The application particularly mentioned upgrading equipment, seeking power at reasonable rates and hiring qualified personnel.
Saying she was born and raised in Lassen County, Ward 5 hopeful Nancy McClure’s application letter called human resources the number one issue that needs immediate attention at LMUD.
McClure’s letter stated her experiences as a state employee prepared her to help guide and lead the utility. She cited her 35 years of experience with the California Department of Corrections in jobs ranging from secretary, officer and counselor, to lieutenant, program captain and conflict management instructor .
“Not only have I managed and operated large numbers of employees and inmates, I have also been provided with extensive training in conflict management/negotiations, union negotiations and budgeting,” McClure wrote.
As a program captain she “participated in budget planning, ongoing policy making and assumed responsibility of the associate warden during his/her absence.” McClure also “participated in committee actions on major and minor capital outlay and special repair projects on short- and long-range projects,” she wrote.
In the private sector, her experience includes working as a legal secretary and in the home mortgage lending and home appraisal business.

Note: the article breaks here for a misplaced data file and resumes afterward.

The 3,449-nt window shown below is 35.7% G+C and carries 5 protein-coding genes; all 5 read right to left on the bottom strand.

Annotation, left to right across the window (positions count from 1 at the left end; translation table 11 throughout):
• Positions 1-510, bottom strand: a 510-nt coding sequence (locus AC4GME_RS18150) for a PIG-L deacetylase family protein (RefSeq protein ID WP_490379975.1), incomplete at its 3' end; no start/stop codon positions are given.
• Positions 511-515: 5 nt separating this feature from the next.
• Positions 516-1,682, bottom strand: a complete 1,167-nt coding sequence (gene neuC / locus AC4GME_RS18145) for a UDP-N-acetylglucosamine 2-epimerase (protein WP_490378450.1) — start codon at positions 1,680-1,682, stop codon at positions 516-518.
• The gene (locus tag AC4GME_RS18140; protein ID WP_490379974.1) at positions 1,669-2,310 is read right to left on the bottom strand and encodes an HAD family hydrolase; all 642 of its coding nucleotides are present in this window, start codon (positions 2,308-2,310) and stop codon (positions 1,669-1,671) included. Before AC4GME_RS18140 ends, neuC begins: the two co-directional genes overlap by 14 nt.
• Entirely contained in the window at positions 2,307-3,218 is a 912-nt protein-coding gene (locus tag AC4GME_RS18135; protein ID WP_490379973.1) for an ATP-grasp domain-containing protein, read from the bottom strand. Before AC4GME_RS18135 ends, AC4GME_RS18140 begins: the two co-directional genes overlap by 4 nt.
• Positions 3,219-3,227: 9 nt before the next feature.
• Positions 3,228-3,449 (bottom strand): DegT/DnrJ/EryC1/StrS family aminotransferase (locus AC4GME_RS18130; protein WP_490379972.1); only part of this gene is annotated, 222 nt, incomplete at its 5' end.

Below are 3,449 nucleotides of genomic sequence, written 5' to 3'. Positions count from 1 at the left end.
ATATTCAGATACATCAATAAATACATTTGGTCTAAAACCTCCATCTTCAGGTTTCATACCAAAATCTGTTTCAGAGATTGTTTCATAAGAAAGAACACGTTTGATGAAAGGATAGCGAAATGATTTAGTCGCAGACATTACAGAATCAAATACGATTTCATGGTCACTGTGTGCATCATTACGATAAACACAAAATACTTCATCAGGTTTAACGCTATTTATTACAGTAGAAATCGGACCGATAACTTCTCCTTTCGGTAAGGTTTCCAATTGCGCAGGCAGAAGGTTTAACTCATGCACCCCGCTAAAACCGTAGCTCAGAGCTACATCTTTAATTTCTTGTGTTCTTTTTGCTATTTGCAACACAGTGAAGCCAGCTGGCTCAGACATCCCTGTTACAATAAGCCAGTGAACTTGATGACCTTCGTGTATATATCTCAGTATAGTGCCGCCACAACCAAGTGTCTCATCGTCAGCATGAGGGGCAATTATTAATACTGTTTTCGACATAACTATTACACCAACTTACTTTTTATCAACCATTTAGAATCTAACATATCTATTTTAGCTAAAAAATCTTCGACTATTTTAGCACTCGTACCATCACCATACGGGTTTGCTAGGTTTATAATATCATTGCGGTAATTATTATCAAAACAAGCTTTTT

“For over 10 years, my husband and I have owned and operated a roping cattle business at our residence in Standish,” McClure wrote.
Since she is retired, McClure’s application letter said she has “the time and training to contribute back to my community.”
Frank P. Turner, of Turner Drilling, applied on Dec 10 to fill the Ward 5 vacancy. A 50-year resident of Lassen County, Turner attended Shaffer Elementary School and graduated from Lassen High School in 1972. He is also a former equipment operator for the Lassen County Road Department and Packway Materials, in Burney. Saying he has built a business with a reputation for honesty and integrity, Turner wrote he can bring solid work ethics, diligence, reliability, unbiased opinions, fresh ideas “and, most importantly, no agenda” to the LMUD board.
Other Ward 5 applicants include Ron Andrew Beauchman, who attended Herlong High School, worked as a correctional officer from 1986-2000 and ran against Nancy Cardenas in 2002; and Richard E. Parker, who formerly served on the LMUD board for one year until he was recalled in March 2002. Parker is the owner of Integrate Insurance and worked as a consultant for Invenergy Wind North America, a company seeking to develop a wind generation facility in Lassen County.
Ward 2 applicants include Phil Bertanzoni, who is retired and serves as the current chairman of the Lassen Chapter of the Rocky Mountain Elk Foundation; H.W. “Bud” Bowden, a Susanville realtor and former correctional sergeant and correctional lieutenant for the California Department of Corrections, and the vice president of the Lassen County Humane Society; Robert Feller, who said he would get rid of jobs that are not needed and get things donated so rates would go down; Stephen Pezzullo, a self-employed certified public accountant who also served on the Lassen Community College District Board of Trustees; and William D. “Rudy” Valentine, the owner of the Iron Horse Gym, which he opened in 1993. Valentine was also the former head wrestling coach at Lassen High School from 1994-2003.